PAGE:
9. The Book of Eve is an enjoyable Canadian novel telling a feminist story of an old woman who leaves her husband in order to find a sense of happiness and independence in her life. It makes bold statements about the traditional nature of western marriage, when a woman was more subservient, dependent, and lacking choice. This novel is about Eva's quest, irrational as it often is, for autonomy. She gives up stable living and forever alters her familial relationships in order to find herself at age 6 [...]

    10. Much courage is required to end an unhappy marriage and to pay the cost independence exacts. At first, Eve leaves a servile situation - but later learns that compromise can be made to welcome new happiness in her life. Eve softens into an admirable wisdom. Engaging read!Eleanor Cowan, author of : A History of a Pedophile's Wife: Memoir of a Canadian Teacher and Writer

    11. "It's not every day you offer to sacrifice your life, after all, only to find that nobody's interested. Embarrassment like that can be quite traumatic."Set in Montreal in the 60's this Canadian classic was completely a new title to me when chosen as a pick for a Good Reads monthly read. Funny with ironic sarcasm, old lady Anglo humour and quips. The best (most ironic) part is Eve is a well educated feminist, yet true to her generation, she would never define herself, her actions or thoughts as s [...]

    12. I see how this book would have been cutting edge for the 1970's in Quebec, so I appreciate that point.Pretty much every single man in her life is a misogynist jerk. The ending of this book infuriated me, and I would have loved to have seen her end up alone than with that man who bossed her around endlessly. The feeling I got was that she was not good enough on her own and needed a man in her life to push her to do things and help her.

    13. Surprisingly lovely little novel that may seem dated but it still can speak to women today, as it voices voicing the continuing ways women are controlled and held back from true equality in being human.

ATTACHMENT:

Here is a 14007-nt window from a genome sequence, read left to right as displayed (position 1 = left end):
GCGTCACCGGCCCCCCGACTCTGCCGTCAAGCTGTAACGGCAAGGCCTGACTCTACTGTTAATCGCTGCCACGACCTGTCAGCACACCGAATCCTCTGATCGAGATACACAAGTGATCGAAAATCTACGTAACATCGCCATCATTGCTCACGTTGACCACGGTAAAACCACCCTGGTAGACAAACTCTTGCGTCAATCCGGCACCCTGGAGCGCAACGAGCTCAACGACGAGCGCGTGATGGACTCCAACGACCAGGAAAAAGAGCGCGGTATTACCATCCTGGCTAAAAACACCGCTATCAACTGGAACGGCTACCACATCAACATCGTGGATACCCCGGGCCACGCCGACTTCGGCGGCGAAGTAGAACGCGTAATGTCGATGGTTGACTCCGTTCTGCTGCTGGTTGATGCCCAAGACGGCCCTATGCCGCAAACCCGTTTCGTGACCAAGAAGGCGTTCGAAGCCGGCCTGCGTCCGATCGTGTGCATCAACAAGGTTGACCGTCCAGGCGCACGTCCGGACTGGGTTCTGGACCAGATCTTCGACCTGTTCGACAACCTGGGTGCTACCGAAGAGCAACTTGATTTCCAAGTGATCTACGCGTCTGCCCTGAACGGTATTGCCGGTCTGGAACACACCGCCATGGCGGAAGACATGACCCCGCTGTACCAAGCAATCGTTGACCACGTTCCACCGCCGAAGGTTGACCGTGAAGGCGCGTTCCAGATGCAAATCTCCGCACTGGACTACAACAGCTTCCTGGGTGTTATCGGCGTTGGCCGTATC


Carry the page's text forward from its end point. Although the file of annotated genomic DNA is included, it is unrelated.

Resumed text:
14. A very moving story about a woman trying to overcome a suffocating relationship and find herself. However, I couldn't help but feel Eve was a bit selfish, especially in her relationship with her son.

    15. I was rooting for Eva Carroll, the novel's protagonist, hoping she would finally create the life she wanted. As I read on, however, I found myself baffled by some of her choices. The story is a poignant reminder that life and relationships are complex and messy, and that even when one gets what they want--or what they think they want--it is no guarantee of happiness.

    16. I found this book really hard to get into. I didn't have a real connection to the main character and for the most part found that she just annoyed me while reading this. I felt like this book started to get going but really went nowhere. The only parts that I can say "saved" this book where the flashback parts which had some interesting parts. I wouldn't read this unless you have to.

    17. When I first read this book, a million years ago when divorce was shocking, the story seemed so daring, adventurous, and fun. Having just re-read it, it seems more like the story of courage born of desperation, like being a refugee. Bless you, Constance, for leading the charge out of marriages to miserable old men. I hope your book earned you enough money to get by.

    18. This book appears on my list of books read (kept quite religiously from 1982 until 2006), but I really don't remember it at all. Another reader's review just jogged my memory, and I've upped my rating.

    19. Loved this little book. Story of an older woman who leaves her abusive husband with only her pension for income, goes to live in a squalid basement apartment, takes dumpster diving and fixing up her finds to a new high. Finds love - but no happy ending.

    20. It was quite an interesting book. I read it for a Canadian Literature class and would likely not have picked it up otherwise. The main character acts completely out of character and walks out on her life. Novel takes place in Montreal in the 1970's.

    21. An important book for to me read in my early teens, picked up randomly on a library search. I still think about it from time to time and I am happy with the mark it left.

    22. I read this back in the 80s, and I remember it vividly 25 years later. I have never understood why the author is not better known.